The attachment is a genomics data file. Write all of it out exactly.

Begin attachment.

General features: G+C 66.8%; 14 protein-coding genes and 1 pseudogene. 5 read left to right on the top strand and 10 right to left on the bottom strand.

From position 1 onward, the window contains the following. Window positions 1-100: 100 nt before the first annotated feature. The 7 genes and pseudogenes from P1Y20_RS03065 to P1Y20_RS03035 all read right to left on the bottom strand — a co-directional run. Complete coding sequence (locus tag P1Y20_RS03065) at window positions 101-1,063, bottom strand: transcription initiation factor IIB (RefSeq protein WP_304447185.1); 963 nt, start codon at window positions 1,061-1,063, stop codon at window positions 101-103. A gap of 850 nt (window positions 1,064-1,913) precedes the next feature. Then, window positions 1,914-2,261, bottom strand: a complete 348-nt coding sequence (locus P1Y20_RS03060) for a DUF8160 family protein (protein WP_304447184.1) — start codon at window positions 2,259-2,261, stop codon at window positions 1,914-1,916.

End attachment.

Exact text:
General features: G+C 66.8%; 14 protein-coding genes and 1 pseudogene. 5 read left to right on the top strand and 10 right to left on the bottom strand.

From position 1 onward, the window contains the following. Window positions 1-100: 100 nt before the first annotated feature. The 7 genes and pseudogenes from P1Y20_RS03065 to P1Y20_RS03035 all read right to left on the bottom strand — a co-directional run. Complete coding sequence (locus tag P1Y20_RS03065) at window positions 101-1,063, bottom strand: transcription initiation factor IIB (RefSeq protein WP_304447185.1); 963 nt, start codon at window positions 1,061-1,063, stop codon at window positions 101-103. A gap of 850 nt (window positions 1,064-1,913) precedes the next feature. Then, window positions 1,914-2,261, bottom strand: a complete 348-nt coding sequence (locus P1Y20_RS03060) for a DUF8160 family protein (protein WP_304447184.1) — start codon at window positions 2,259-2,261, stop codon at window positions 1,914-1,916.